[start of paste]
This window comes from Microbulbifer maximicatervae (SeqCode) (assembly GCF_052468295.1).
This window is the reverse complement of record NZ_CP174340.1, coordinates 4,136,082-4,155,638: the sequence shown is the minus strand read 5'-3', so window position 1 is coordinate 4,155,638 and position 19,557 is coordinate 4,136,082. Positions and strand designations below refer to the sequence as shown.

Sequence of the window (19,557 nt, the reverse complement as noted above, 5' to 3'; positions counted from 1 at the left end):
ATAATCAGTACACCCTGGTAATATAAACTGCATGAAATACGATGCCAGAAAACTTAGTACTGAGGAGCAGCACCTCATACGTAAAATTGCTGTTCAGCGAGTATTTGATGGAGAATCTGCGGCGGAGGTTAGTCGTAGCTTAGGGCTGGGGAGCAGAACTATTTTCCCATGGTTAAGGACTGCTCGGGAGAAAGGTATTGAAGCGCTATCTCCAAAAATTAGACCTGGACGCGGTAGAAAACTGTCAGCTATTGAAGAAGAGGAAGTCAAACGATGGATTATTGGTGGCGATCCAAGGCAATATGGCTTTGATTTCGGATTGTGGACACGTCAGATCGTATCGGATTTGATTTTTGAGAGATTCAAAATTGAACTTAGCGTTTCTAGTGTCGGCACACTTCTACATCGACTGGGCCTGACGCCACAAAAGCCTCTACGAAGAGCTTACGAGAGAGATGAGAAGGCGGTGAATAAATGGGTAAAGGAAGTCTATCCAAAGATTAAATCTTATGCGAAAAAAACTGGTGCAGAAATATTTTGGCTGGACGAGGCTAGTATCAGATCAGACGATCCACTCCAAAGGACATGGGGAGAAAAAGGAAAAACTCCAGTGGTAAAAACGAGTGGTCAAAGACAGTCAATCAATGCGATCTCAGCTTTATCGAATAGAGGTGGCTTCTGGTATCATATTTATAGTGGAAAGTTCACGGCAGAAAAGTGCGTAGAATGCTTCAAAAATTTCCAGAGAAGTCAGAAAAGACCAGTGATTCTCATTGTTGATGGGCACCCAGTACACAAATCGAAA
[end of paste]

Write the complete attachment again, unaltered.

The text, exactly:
This window comes from Microbulbifer maximicatervae (SeqCode) (assembly GCF_052468295.1).
This window is the reverse complement of record NZ_CP174340.1, coordinates 4,136,082-4,155,638: the sequence shown is the minus strand read 5'-3', so window position 1 is coordinate 4,155,638 and position 19,557 is coordinate 4,136,082. Positions and strand designations below refer to the sequence as shown.

Sequence of the window (19,557 nt, the reverse complement as noted above, 5' to 3'; positions counted from 1 at the left end):
ATAATCAGTACACCCTGGTAATATAAACTGCATGAAATACGATGCCAGAAAACTTAGTACTGAGGAGCAGCACCTCATACGTAAAATTGCTGTTCAGCGAGTATTTGATGGAGAATCTGCGGCGGAGGTTAGTCGTAGCTTAGGGCTGGGGAGCAGAACTATTTTCCCATGGTTAAGGACTGCTCGGGAGAAAGGTATTGAAGCGCTATCTCCAAAAATTAGACCTGGACGCGGTAGAAAACTGTCAGCTATTGAAGAAGAGGAAGTCAAACGATGGATTATTGGTGGCGATCCAAGGCAATATGGCTTTGATTTCGGATTGTGGACACGTCAGATCGTATCGGATTTGATTTTTGAGAGATTCAAAATTGAACTTAGCGTTTCTAGTGTCGGCACACTTCTACATCGACTGGGCCTGACGCCACAAAAGCCTCTACGAAGAGCTTACGAGAGAGATGAGAAGGCGGTGAATAAATGGGTAAAGGAAGTCTATCCAAAGATTAAATCTTATGCGAAAAAAACTGGTGCAGAAATATTTTGGCTGGACGAGGCTAGTATCAGATCAGACGATCCACTCCAAAGGACATGGGGAGAAAAAGGAAAAACTCCAGTGGTAAAAACGAGTGGTCAAAGACAGTCAATCAATGCGATCTCAGCTTTATCGAATAGAGGTGGCTTCTGGTATCATATTTATAGTGGAAAGTTCACGGCAGAAAAGTGCGTAGAATGCTTCAAAAATTTCCAGAGAAGTCAGAAAAGACCAGTGATTCTCATTGTTGATGGGCACCCAGTACACAAATCGAAA